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Marco Polo wins unanimous support as it fends off downturn

Singapore

MARCO Polo Marine has emerged as the first listed group to win support from both its noteholders and creditors towards taking severe haircuts in order to make way for new equity injection in this offshore and marine (O&M) downturn.

On Thursday, the listed parent company and its key subsidiary, Marco Polo Shipyard Pte Ltd (MPSY), secured majority votes from scheme creditors in favour of the restructuring of S$258 million in total liabilities.

Of these, S$202 million are bank loans and some S$50 million relates to Marco Polo's Singdollar notes issuance.

The proposals for the scheme creditors call for 69 per cent and 95 per cent debt forgiveness from bank lenders and for contingent liabilities; in addition, trade debts are to be termed out for three more years.

The listed company has also offered as part settlement to issue new shares at 3.5 Singapore cents per share to the scheme creditors.

At the court meeting for the listed parent company, five of the seven scheme creditors representing S$187.4 million or 75.5 per cent of the admitted claims for voting backed the restructuring plan. Separately, all 40 of MPSY's creditors answering for S$4.68 million of the admitted claims for voting granted unanimous approval to its restructuring plan.

In either cases, Marco Polo and its shipyard subsidiary have met the statutory requirement of securing at least 75 per cent in majority votes from their scheme creditors.

These came after holders of S$50 million notes represented at Wednesday's consent solicitation exercise (CSE) voted in favour of extending 71 per cent debt forgiveness to the parent company and a partial debt-to-equity swap settlement.

Marco Polo has thus made progress in the restructuring of the S$258 million liabilities, which is a precondition set for S$60 million new equity to be injected by nine investors.

The positive outcome of its CSE and court meetings also buoyed hopes of a turning point in the restructuring for Singapore's battered O&M sector since two high-profile solvencies involving stock market darlings Ezra Holdings and Swiber Holdings.

One analyst suggested that in Marco Polo's case, however, noteholders and bank lenders may have come to realise that they stand to yield better recovery by riding through the rest of the storm with the listed group.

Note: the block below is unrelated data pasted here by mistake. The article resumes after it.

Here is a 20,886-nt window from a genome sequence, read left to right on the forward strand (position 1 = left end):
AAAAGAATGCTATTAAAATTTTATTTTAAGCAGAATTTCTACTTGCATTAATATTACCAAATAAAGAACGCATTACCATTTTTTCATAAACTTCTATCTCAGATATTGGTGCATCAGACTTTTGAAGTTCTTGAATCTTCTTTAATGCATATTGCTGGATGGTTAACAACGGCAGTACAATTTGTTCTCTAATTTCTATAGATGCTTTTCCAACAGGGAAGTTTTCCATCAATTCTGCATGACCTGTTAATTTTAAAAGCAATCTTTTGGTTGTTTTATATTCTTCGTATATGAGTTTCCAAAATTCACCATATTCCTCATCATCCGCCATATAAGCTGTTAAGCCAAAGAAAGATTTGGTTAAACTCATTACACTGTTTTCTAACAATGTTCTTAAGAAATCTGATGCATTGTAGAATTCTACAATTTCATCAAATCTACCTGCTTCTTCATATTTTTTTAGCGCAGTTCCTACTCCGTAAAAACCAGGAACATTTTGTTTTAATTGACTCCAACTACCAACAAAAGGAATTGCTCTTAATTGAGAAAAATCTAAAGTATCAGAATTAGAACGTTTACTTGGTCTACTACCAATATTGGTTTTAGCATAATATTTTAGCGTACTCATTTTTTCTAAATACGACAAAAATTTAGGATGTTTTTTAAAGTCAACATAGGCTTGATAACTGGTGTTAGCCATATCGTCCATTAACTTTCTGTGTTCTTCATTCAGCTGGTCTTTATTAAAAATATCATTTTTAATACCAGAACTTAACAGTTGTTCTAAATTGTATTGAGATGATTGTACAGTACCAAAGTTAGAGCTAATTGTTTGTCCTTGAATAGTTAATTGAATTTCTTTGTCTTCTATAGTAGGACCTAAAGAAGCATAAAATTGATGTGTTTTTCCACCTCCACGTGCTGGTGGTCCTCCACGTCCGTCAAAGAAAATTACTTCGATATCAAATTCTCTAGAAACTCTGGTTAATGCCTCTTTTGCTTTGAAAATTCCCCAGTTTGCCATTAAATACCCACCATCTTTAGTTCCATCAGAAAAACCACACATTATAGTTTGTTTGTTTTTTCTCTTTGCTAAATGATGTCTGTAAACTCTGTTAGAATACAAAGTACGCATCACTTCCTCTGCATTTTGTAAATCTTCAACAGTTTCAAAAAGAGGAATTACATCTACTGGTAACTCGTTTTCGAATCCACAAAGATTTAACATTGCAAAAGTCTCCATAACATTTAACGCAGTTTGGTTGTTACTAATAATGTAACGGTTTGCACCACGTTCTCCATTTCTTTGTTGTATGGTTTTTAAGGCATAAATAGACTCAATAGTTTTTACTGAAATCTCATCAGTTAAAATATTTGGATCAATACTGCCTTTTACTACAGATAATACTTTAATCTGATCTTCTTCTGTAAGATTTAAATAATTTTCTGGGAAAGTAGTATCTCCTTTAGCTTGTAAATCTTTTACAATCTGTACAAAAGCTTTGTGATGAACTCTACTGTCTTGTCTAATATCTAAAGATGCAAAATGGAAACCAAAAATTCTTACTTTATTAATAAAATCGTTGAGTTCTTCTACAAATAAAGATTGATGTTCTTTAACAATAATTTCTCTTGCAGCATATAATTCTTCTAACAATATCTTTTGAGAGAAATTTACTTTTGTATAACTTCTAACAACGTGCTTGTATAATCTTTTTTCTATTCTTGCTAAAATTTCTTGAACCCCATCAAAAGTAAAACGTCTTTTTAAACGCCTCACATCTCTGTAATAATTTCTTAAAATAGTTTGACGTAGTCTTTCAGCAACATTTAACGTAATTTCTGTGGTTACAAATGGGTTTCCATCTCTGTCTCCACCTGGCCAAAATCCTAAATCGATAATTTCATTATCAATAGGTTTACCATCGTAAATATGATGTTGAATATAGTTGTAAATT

That has called for steep haircuts and in this respect, M3 Marine's managing director, Mike Meade, noted that the values tabled under Marco Polo Marine's schemes have also been more aligned with a successful corporate work-out in the US.

The family of chief executive Sean Lee agreed to dilute their equity stake to 6 per cent from 62 per cent to allow for debt-to-equity swaps and new investors to pick up significant shareholdings in the company.

To Mr Meade, this is closer to what was tabled for Tidewater's debt restructuring where existing shareholders had to make way for some US$1.6 billion of Tidewater's then US$2.1 billion liabilities to be converted into 95 per cent equity in the reorganised company.

The Business Times understands that Marco Polo's restructuring plan has won the backing of at least two of the big three local banks answering for the bulk of senior loans.

UOB as the largest bank lender to Marco Polo and an institutional investor in the S$50 million Singdollar notes issuance, declined comment when approached by BT, citing requirements of Singapore's Banking Act.

DBS, also Marco Polo's institutional noteholder and bank lender, did not respond to BT's request for comment as at press time.

OCBC's head of group corporate communications Koh Ching Ching said without naming specific clients: "We have undertaken steps to proactively classify several accounts in the oil and gas sector for close monitoring and assisted customers to reschedule and restructure their loans.

"We continue to help our customers by advising them to deleverage or bring in additional capital from other assets they have so they can ride out this industry cycle." OCBC maintained that it has sufficient provisions set aside for its O&M exposure and that "the overall quality" of its loan portfolio remains stable.